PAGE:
Betty – a book couple that fills you with yearning

This was hard, I’m a hopeless romantic and there are a lot of book couples I love. Most recently, I would say I loved the couple from The Kiss Quotient, Stella and Michael were so perfect for each other, and they had quite the, uh, steamy romance. I will also eternally love Elizabeth and Darcy from Pride and Prejudice.

Peace – a book character you’d die for because you love them so much

Luna Lovegood, HP Series, no contest. She’s so unique and kind and lovely. The best character.

Hoax – a book that you thought you were going to love but didn’t

Normal People, there was so much hype around this book and I was SO excited to read, but I really didn’t it love it that much?

Sincerely,

Sara Ann

Books of the Month: August 2020

It’s already September and I can’t even. Can you? Like where did the year even go? And will I ever stop reading and leave my house? I am officially at 39 books, so hopefully on track to hit 60 by the year’s end, though according to Goodreads, I’m one book behind schedule…

The Jetsetters was okay? I really liked that the book focused on mental health, this had me cheering all the way through, but overall the story was mediocre, nothing overly exciting. It was a nice story that made you thankful for your own crazy family. Basically a older women wins a Mediterranean cruise and she brings her three children along with her, forcing everyone to deal with their problems and family secrets. Would read on the beach.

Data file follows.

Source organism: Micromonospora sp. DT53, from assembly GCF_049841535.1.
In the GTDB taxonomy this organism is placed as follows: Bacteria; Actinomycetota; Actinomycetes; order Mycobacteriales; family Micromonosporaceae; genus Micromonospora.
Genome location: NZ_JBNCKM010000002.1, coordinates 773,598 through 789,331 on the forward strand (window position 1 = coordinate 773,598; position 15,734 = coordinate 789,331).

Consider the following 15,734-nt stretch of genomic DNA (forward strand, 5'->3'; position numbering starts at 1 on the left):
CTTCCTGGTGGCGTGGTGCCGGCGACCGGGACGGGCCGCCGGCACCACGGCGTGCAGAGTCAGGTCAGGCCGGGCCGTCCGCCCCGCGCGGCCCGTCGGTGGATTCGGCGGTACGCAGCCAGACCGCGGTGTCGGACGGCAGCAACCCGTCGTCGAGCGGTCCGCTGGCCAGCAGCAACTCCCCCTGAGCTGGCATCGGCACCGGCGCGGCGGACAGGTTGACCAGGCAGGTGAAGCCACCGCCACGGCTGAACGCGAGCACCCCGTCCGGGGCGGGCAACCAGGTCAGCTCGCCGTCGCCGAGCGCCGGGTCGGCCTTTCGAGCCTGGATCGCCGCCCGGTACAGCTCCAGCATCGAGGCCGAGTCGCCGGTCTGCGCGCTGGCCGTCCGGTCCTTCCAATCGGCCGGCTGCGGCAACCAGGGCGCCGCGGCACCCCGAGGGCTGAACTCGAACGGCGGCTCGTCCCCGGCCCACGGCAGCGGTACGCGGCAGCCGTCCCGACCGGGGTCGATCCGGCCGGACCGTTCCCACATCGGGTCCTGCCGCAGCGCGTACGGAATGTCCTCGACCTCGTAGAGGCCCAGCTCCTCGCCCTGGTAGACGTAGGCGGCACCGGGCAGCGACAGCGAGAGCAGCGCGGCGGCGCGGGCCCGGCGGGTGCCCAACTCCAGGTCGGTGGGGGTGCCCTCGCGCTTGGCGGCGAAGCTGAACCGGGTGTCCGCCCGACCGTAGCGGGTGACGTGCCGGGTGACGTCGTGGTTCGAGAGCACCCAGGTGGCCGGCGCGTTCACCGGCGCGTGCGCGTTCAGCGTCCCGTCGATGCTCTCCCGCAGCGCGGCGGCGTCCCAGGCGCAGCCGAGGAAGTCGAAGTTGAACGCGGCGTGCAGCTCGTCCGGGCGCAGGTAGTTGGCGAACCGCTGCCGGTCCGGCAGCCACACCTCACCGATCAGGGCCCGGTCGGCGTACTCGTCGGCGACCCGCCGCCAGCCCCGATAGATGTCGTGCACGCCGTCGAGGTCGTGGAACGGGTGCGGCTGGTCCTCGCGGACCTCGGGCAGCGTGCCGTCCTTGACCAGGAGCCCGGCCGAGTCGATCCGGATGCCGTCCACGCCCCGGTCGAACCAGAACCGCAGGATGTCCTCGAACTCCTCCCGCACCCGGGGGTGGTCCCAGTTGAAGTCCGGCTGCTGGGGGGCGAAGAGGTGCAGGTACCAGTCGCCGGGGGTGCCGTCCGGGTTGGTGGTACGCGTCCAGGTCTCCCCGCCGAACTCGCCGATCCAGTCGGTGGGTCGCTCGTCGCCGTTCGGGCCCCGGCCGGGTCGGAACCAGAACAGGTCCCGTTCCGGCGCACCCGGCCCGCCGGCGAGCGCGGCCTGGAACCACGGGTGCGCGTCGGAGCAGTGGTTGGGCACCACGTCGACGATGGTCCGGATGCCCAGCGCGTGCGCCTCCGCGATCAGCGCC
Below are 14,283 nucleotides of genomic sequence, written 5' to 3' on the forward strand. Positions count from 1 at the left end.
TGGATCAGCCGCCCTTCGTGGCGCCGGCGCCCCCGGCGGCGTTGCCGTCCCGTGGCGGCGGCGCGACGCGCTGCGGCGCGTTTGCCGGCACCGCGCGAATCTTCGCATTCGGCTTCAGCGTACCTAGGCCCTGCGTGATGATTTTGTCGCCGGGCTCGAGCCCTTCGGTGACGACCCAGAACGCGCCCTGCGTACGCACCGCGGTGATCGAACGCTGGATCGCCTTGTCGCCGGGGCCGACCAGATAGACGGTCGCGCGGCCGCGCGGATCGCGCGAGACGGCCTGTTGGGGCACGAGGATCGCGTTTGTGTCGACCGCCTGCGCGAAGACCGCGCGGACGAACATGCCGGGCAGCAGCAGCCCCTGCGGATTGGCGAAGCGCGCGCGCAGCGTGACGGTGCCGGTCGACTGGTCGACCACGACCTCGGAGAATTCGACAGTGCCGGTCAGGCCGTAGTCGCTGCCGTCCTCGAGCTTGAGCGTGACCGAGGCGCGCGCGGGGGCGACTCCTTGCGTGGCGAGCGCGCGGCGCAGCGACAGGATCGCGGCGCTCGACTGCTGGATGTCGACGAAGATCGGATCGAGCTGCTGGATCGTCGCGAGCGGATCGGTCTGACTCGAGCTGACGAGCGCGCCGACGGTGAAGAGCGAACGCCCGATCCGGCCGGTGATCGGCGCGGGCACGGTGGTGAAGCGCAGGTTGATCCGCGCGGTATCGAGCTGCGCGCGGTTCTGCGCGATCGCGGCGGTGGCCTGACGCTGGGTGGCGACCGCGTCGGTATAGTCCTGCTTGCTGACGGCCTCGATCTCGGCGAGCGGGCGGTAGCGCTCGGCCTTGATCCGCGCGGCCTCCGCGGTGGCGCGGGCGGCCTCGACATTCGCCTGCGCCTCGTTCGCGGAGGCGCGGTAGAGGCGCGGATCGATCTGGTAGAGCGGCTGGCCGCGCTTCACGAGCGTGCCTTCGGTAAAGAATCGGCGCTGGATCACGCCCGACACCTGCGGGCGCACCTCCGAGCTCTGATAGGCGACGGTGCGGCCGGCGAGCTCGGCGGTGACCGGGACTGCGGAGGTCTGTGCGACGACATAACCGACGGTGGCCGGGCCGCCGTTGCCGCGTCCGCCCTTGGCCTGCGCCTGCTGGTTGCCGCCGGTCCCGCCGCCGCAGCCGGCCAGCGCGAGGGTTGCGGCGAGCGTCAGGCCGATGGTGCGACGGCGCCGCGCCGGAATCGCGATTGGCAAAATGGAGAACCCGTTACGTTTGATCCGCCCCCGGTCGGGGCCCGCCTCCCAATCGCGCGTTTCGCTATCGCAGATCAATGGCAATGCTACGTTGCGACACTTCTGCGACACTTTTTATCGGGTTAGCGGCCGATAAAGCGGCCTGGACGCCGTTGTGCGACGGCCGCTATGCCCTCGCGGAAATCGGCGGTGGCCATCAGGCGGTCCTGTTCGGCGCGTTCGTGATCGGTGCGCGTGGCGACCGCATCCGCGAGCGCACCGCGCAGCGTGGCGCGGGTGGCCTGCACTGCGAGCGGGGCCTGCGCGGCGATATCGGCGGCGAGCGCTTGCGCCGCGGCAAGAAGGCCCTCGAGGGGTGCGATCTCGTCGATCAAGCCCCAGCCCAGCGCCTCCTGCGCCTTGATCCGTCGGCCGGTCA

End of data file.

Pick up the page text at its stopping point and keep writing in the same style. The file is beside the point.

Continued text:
The Nickel Boys was a really good book, it had a great story, with a twist that shocked me, and it came so perfectly full circle I wanted to cry. It’s about a black boy who ends up in a Florida reform school in the 60’s/70’s, and has to deal with the torture that happens behind closed doors. MLK quotes are sprinkled throughout, making it very poignant for today. Overall, would really recommend!

Other People’s Houses was cute, very classic Abbi Waxman. It wasn’t my favorite of hers, but I know I can always go to her for a good read. It was about a mom and the drama that occurs in her LA neighborhood when one of the other moms is caught cheating on her husband, and the aftermath that follows.

Kindred was interesting and made me think. Set in the 70’s, the story deals with a black woman who finds herself time traveling out of the blue, back to the antebellum south in the 1800’s….where she has no rights, and is considered to be a slave. I felt the plot to be a little weak, but I thought it was very poignant and like I said, it made me think.

Poet X was fantastic story. I loved that it was written in poems. The main character is a 16 year old girl who lives in Harlem and is navigating high school, her body, her faith and her mother. There were so many lines I wished I could highlight (was reading a library book, le sigh), especially the ones regarding her confusion around her religion and her standing up for herself and owning her body.

Anna K was such a fantastic YA story. It’s a retelling of Anna Karenina, which I have never been personally able to sit through reading, though it is on my list for some day. It was a modern millennial meets Gossip Girl retelling of the classic story and I tore through it. If you loved GG as much as I did, would recommend this. xoxo!

The Jetsetters by Amanda Ward

The Nickel Boys by Colson Whitehead

Other People’s Houses by Abbi Waxman

Kindred by Octavia E. Butler

The Poet X by Elizabeth Acevedo

Anna K: A Love Story  by Jenny Lee

What books did you read in August? What are your plans for September? I’m currently reading, Midnight in the Garden of Good and Evil, and I plan on reading either Mexican Gothic or A Woman is No Man (hopefully both)!

Sincerely,

Sara Ann